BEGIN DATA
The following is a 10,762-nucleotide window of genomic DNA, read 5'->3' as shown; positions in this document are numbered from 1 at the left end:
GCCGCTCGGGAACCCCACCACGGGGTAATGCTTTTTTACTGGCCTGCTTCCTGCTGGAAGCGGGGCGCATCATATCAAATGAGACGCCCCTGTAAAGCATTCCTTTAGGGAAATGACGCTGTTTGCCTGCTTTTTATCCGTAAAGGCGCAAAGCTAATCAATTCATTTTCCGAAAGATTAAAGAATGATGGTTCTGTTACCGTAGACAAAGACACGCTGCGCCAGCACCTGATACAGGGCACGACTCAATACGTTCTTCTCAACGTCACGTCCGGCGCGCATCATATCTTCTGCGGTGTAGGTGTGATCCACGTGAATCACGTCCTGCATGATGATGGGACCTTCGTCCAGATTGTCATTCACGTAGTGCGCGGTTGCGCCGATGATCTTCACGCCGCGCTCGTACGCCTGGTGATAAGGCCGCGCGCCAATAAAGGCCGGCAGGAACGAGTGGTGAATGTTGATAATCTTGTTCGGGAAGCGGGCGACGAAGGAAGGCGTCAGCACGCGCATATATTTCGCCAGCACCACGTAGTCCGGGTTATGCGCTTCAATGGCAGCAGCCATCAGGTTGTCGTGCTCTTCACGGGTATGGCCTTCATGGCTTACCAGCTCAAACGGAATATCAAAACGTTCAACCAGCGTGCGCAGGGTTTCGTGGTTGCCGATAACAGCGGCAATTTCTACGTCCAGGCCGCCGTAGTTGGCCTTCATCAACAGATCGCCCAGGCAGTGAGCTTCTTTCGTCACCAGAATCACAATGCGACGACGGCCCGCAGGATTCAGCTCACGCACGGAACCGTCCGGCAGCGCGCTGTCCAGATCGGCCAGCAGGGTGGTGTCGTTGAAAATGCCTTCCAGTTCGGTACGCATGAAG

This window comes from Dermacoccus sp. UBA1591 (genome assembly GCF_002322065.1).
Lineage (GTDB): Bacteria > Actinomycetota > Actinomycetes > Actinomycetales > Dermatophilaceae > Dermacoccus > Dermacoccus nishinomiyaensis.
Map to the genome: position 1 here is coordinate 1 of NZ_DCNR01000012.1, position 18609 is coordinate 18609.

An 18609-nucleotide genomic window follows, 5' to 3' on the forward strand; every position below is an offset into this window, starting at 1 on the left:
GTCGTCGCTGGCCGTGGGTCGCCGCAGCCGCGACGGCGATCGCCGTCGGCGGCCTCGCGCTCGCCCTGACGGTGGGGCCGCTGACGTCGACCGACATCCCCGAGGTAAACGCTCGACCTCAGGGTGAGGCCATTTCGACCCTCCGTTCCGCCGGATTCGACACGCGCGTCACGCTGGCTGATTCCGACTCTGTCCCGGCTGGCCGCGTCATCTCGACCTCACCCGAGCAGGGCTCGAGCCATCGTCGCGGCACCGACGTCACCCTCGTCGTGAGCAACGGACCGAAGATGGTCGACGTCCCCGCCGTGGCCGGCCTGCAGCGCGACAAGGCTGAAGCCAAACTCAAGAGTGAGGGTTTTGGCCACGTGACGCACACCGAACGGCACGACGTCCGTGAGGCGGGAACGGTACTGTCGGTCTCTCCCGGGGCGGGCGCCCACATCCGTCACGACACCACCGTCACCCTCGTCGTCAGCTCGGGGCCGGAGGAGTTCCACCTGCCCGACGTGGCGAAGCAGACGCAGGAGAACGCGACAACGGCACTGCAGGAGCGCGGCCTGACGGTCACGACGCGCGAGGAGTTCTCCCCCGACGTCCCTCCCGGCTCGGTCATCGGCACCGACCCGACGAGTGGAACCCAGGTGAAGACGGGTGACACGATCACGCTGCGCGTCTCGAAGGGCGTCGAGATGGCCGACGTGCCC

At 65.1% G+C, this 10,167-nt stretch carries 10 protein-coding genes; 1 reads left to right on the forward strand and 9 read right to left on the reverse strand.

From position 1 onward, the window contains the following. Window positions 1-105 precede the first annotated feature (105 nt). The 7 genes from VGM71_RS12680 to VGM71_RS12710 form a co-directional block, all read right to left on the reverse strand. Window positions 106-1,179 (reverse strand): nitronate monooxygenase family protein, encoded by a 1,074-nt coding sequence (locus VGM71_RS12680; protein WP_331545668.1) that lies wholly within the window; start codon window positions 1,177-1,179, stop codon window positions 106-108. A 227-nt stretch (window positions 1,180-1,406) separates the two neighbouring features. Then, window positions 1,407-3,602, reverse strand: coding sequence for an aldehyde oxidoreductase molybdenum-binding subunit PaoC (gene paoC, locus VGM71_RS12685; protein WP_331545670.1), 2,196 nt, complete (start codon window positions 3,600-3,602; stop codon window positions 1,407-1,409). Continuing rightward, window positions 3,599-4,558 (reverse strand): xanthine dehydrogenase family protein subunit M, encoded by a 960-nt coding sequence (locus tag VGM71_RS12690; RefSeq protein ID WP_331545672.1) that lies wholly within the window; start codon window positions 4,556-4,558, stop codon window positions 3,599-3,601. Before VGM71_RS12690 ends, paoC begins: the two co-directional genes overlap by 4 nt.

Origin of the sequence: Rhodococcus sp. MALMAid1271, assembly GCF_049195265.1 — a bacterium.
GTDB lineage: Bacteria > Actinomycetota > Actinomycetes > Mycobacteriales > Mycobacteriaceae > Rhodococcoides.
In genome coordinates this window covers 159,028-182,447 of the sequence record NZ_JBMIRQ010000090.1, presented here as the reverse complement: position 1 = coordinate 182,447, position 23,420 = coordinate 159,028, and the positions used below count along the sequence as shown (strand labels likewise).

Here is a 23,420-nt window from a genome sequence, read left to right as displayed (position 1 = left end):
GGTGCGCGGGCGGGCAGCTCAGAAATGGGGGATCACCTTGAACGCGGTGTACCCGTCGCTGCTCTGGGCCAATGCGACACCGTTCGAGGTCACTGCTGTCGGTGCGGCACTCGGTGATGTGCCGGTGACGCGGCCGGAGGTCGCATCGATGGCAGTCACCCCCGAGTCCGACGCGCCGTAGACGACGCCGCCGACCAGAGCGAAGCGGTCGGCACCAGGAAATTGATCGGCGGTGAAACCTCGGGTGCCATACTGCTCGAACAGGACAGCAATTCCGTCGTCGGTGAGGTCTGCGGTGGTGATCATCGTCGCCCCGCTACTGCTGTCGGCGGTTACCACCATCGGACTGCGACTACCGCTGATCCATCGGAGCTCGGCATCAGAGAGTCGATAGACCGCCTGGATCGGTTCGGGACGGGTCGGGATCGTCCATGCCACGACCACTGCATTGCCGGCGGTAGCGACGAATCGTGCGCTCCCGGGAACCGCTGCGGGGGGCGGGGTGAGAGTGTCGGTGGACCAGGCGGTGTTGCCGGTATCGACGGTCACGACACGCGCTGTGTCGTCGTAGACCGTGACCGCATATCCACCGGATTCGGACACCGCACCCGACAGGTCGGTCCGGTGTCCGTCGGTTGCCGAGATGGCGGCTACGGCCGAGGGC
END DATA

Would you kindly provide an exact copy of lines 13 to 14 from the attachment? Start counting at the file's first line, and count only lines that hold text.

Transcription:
Here is a 23,420-nt window from a genome sequence, read left to right as displayed (position 1 = left end):
GGTGCGCGGGCGGGCAGCTCAGAAATGGGGGATCACCTTGAACGCGGTGTACCCGTCGCTGCTCTGGGCCAATGCGACACCGTTCGAGGTCACTGCTGTCGGTGCGGCACTCGGTGATGTGCCGGTGACGCGGCCGGAGGTCGCATCGATGGCAGTCACCCCCGAGTCCGACGCGCCGTAGACGACGCCGCCGACCAGAGCGAAGCGGTCGGCACCAGGAAATTGATCGGCGGTGAAACCTCGGGTGCCATACTGCTCGAACAGGACAGCAATTCCGTCGTCGGTGAGGTCTGCGGTGGTGATCATCGTCGCCCCGCTACTGCTGTCGGCGGTTACCACCATCGGACTGCGACTACCGCTGATCCATCGGAGCTCGGCATCAGAGAGTCGATAGACCGCCTGGATCGGTTCGGGACGGGTCGGGATCGTCCATGCCACGACCACTGCATTGCCGGCGGTAGCGACGAATCGTGCGCTCCCGGGAACCGCTGCGGGGGGCGGGGTGAGAGTGTCGGTGGACCAGGCGGTGTTGCCGGTATCGACGGTCACGACACGCGCTGTGTCGTCGTAGACCGTGACCGCATATCCACCGGATTCGGACACCGCACCCGACAGGTCGGTCCGGTGTCCGTCGGTTGCCGAGATGGCGGCTACGGCCGAGGGC